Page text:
Druckenmiller Sold Some Nvidia Stock. Don’t Panic.

In the US stock market, investors have been conditioned to hold onto their winners. The Magnificent Seven were so-named because most of them — both individually and collectively — have delivered consistently extraordinary returns for a decade or so. But when your Nvidia Corp. stake sextuples in just a year and a half, it’s probably worth taking some chips off the table, no matter how much you believe in the company’s story. Just ask billionaire Stanley Druckenmiller.

In Druckenmiller’s telling, he entered his Nvidia position in 2022 and expected to hold it for 2-3 years. He decided it was time to cut the stake in late March after the stock went from around $150 to over $900 a share. Here’s how the former George Soros money-manager put it in an interview on CNBC’s “Squawk Box” (emphasis mine):

"Long-term we’re as bullish on AI as we’ve ever been... If we were all sitting here in 1999 talking about the Internet, or anybody was talking about it, I don’t think anybody would’ve estimated it would be as big as it got in 20 years. We didn’t have the iPhone, we didn’t have Uber, we didn’t have Facebook, yada yada. And yet if you bought the Nasdaq in ’99, it went down 80% before that all came to fruition. That’s not going to happen with AI, but it could rhyme. AI could rhyme with the Internet. As we go through all this capital spending we need to do, the payoff while it’s incrementally coming in by the day, the big payoff might be 4-5 years from now. So AI might be a little overhyped now but underhyped long term."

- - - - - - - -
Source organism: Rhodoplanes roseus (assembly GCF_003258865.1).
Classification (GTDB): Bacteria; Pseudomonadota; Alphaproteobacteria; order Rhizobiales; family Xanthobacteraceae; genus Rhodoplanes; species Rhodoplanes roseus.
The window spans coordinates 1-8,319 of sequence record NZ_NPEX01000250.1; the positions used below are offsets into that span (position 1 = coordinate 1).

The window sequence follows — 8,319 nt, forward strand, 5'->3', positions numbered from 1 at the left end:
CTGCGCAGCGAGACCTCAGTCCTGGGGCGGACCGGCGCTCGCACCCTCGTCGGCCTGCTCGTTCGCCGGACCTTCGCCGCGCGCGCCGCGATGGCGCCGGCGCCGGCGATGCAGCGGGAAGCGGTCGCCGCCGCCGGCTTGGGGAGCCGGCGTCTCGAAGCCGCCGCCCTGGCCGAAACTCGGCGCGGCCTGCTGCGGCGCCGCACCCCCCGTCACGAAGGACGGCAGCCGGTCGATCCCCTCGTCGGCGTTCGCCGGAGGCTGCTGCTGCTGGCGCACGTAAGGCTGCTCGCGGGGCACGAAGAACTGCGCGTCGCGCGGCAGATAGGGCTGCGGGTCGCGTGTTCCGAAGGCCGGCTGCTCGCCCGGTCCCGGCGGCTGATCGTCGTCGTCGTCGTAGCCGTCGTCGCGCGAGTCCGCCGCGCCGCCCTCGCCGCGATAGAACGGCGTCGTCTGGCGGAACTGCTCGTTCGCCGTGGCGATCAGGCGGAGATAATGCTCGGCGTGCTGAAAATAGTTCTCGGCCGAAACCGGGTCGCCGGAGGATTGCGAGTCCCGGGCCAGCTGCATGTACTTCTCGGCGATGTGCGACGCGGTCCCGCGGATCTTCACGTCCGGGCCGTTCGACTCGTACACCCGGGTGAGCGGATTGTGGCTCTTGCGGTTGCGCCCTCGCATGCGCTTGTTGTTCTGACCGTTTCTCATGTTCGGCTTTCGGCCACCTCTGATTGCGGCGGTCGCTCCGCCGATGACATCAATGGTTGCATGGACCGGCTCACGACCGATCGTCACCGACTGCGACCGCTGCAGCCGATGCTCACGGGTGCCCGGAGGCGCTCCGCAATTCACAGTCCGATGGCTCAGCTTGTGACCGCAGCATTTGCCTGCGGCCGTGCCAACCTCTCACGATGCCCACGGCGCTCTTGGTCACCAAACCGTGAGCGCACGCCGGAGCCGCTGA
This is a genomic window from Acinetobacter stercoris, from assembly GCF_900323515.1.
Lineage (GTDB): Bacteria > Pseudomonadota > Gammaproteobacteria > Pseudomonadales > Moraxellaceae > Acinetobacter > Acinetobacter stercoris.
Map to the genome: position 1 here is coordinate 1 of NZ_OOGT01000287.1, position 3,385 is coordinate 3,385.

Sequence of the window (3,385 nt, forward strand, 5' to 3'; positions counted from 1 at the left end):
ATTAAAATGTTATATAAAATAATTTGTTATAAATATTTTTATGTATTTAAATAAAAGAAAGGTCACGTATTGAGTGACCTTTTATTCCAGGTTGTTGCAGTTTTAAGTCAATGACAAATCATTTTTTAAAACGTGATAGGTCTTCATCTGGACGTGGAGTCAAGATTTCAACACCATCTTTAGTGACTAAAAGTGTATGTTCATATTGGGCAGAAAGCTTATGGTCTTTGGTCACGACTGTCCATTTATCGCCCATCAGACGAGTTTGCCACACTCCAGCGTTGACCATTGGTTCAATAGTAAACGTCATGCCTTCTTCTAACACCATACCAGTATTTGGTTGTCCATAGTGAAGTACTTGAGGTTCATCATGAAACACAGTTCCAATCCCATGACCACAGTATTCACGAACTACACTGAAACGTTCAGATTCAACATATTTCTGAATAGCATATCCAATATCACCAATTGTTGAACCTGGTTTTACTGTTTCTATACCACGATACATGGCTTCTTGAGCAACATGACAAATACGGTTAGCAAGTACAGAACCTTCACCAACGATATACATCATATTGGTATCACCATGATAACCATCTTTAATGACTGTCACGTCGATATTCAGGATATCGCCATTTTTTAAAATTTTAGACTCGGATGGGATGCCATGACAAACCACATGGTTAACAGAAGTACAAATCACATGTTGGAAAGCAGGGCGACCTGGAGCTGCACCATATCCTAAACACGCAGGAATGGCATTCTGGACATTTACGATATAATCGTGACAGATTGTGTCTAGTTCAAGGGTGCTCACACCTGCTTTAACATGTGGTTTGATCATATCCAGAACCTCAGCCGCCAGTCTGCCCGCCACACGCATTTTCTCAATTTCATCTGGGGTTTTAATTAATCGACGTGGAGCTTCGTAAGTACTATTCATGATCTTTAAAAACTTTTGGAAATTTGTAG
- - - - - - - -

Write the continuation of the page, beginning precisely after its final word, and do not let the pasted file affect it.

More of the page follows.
Yes, yes and yes!

Selling shares of a market juggernaut is often prudent risk management. When a stock outperforms in dramatic fashion, it can end up occupying an unduly large portion of many portfolios. Rebalancing is just logical. It’s also healthy to let adrenaline levels normalize and ensure that our rational brains are still in charge.